Gorsuch: “almost anyone can be arrested for something”

Dissenting in the recent case of Nieves v. Bartlett, on the First Amendment handling of arrests motivated in part by retaliation for protected speech, Justice Neil Gorsuch wrote that criminal law in U.S. has expanded to a point where “almost anyone can be arrested for something.” And the implications? [Ilya Somin] Earlier on Nieves and the retaliatory-arrest case that preceded it last year, Lozman v. Riviera Beach, and more on the Nieves outcome from Tim Cushing at TechDirt.

3 Comments

  • Ayn Rand has her critics, but I think her Dr. Ferris character got this exactly right (Atlas Shrugged)

    “There’s no way to rule innocent men. The only power any government has is the power to crack down on criminals. Well, when there aren’t enough criminals one makes them. One declares so many things to be a crime that it becomes impossible for men to live without breaking laws. Who wants a nation of law-abiding citizens? What’s there in that for anyone? But just pass the kind of laws that can neither be observed nor enforced or objectively interpreted – and you create a nation of law-breakers – and then you cash in on guilt.”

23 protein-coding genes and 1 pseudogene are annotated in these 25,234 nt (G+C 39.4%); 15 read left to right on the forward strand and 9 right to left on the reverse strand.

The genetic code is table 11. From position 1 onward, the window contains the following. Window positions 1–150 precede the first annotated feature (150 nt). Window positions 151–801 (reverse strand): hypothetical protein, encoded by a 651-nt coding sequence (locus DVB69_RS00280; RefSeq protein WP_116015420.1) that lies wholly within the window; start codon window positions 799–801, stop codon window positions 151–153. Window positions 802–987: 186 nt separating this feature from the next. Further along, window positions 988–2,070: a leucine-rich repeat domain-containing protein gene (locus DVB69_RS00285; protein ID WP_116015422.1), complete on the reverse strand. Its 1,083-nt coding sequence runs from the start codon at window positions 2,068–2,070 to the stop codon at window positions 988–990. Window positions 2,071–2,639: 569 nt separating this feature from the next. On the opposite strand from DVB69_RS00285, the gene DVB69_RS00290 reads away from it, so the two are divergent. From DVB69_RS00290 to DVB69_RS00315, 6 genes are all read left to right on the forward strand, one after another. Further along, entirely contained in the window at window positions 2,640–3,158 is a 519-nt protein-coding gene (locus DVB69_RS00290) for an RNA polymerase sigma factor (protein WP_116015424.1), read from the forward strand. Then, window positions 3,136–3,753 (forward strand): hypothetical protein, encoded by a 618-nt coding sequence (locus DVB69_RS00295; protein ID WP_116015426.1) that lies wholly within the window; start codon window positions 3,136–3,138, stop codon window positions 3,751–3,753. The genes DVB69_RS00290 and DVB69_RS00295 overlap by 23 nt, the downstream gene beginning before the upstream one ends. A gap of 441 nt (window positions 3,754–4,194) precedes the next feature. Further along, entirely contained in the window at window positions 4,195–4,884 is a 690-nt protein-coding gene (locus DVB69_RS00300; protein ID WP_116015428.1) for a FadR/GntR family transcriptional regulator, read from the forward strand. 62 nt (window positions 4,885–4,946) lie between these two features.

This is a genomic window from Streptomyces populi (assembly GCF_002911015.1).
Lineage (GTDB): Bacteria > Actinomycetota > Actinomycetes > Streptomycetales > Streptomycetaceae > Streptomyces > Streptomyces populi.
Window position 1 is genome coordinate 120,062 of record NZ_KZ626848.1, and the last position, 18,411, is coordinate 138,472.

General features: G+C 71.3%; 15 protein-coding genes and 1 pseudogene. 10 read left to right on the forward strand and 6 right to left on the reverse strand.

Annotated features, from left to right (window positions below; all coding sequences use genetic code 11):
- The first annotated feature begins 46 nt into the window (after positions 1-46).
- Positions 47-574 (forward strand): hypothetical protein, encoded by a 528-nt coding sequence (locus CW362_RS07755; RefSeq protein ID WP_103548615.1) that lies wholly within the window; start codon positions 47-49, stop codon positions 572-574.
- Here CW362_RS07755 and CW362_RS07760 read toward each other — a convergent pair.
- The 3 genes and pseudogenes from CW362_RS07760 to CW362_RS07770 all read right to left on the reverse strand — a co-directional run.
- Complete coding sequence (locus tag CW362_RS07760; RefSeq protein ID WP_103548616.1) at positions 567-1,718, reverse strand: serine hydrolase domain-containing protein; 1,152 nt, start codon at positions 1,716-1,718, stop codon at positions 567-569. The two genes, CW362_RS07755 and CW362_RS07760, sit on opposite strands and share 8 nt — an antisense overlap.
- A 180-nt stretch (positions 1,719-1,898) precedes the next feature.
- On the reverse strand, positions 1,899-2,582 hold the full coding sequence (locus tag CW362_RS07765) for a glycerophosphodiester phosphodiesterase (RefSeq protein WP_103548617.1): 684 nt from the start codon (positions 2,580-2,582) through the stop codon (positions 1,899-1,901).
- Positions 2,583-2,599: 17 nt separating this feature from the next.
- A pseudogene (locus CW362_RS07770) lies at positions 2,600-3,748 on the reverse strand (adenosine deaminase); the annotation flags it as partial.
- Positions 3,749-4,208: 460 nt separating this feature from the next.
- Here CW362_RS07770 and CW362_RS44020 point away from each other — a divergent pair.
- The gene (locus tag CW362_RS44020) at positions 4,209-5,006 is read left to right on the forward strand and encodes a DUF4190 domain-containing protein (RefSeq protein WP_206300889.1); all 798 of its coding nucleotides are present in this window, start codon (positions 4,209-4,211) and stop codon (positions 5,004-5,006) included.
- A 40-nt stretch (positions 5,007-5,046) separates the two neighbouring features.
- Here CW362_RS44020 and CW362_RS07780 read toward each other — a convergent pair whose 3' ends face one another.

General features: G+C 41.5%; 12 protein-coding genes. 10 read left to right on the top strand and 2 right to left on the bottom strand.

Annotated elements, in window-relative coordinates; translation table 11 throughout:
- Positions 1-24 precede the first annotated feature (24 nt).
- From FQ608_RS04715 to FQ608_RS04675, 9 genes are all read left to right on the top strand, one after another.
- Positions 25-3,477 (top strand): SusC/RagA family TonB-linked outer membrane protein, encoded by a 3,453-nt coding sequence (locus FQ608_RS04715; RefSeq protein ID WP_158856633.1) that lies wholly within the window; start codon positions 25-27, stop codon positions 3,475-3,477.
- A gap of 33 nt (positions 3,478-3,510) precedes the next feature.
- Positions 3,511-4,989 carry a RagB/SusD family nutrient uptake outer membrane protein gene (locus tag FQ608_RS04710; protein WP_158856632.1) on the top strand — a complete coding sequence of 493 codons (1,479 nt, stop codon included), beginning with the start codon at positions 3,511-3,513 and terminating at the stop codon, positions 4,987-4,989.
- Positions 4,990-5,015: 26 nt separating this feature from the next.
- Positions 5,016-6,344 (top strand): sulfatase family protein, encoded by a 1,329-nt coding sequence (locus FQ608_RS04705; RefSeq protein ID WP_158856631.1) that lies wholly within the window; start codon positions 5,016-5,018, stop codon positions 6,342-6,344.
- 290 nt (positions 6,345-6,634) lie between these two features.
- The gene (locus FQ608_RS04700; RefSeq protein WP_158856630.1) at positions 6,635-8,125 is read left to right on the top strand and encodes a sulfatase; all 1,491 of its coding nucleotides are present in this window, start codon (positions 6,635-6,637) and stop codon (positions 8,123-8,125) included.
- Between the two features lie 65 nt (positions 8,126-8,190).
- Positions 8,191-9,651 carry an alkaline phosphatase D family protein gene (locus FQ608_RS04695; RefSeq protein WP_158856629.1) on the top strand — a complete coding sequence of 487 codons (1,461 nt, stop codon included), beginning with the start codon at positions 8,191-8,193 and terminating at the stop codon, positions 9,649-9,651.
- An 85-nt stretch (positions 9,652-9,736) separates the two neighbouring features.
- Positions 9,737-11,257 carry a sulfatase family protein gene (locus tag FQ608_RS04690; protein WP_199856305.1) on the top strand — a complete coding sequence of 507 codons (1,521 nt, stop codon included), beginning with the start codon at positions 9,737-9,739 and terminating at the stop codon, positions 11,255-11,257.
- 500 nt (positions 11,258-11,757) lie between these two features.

• I was thinking of this same passage the other night while listening to people debating the fairness of transgender biological men competing against biological women in athletics.

      What do people do when the ‘law’ says one thing but reality based common sense says another? They stay silent. At least that seems to be what’s happening in my neck of the woods– more and more people simply refuse to talk about some issues for fear of saying the ‘wrong’ thing, or something that could be ‘interpreted’ as expressing a legally (politically) incorrect attitude (especially in work/business environments).

  • John, or as a Latin American dictator said, “For my friends, everything. For my enemies, the law.”

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